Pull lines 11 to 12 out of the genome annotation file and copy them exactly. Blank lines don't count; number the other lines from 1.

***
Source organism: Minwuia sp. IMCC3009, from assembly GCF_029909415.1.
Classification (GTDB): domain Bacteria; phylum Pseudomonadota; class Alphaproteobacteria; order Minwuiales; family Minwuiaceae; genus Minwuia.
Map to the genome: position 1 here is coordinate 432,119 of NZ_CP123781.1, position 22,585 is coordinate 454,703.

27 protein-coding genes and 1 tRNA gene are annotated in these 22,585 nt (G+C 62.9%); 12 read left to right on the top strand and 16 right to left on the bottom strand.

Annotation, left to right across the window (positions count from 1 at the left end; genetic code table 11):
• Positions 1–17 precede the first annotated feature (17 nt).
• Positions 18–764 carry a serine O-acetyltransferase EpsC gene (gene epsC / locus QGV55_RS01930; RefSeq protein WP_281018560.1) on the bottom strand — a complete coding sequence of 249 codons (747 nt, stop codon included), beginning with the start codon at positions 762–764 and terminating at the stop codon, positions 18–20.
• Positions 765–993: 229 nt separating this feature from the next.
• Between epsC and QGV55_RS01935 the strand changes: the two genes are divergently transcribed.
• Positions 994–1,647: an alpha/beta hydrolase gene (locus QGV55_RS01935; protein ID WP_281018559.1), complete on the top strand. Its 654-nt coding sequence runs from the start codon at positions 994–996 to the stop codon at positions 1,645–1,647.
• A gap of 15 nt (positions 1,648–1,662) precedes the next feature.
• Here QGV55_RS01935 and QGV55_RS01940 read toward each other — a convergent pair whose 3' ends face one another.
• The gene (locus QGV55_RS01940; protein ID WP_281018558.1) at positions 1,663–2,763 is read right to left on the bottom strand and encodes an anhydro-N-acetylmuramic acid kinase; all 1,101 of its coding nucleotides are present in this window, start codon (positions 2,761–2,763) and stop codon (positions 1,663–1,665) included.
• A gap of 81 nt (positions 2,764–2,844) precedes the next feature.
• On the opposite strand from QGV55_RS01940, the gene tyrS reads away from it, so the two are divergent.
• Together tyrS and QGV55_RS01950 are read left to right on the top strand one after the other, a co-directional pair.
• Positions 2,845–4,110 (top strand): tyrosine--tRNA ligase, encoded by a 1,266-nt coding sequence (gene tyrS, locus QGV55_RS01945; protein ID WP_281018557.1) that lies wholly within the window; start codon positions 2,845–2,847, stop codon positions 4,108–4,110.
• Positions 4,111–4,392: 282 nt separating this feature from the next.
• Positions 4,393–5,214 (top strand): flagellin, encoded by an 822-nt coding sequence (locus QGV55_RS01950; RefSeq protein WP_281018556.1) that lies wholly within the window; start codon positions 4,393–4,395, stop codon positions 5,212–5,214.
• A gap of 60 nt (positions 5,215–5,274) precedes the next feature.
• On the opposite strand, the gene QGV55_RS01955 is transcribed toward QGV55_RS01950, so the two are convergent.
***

• A gap of 15 nt (positions 1,648–1,662) precedes the next feature.
• Here QGV55_RS01935 and QGV55_RS01940 read toward each other — a convergent pair whose 3' ends face one another.